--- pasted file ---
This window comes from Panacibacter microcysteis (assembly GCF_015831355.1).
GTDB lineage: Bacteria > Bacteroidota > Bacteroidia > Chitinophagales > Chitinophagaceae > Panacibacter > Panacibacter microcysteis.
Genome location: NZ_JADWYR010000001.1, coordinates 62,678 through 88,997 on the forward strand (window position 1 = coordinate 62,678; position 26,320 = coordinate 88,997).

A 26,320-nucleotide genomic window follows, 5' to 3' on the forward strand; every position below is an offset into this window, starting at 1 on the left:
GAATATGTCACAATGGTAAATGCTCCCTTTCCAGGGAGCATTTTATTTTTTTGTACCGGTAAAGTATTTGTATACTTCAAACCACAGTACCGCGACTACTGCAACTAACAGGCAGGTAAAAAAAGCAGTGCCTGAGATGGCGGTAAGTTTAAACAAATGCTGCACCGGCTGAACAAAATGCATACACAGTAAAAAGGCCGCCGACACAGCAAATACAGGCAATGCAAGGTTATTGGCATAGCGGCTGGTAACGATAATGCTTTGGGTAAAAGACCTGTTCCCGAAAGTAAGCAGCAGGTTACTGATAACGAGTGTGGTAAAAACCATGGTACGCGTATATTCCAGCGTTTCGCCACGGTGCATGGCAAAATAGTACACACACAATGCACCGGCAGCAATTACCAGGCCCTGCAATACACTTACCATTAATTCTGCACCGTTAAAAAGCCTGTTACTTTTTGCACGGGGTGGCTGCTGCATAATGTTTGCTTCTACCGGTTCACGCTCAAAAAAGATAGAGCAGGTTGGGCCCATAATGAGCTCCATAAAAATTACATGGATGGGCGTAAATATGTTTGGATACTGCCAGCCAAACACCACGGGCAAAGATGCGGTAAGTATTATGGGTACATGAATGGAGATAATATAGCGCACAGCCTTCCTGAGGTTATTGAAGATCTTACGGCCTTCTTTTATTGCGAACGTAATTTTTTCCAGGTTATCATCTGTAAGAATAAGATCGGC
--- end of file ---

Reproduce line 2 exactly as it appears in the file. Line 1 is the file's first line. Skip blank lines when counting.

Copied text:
GTDB lineage: Bacteria > Bacteroidota > Bacteroidia > Chitinophagales > Chitinophagaceae > Panacibacter > Panacibacter microcysteis.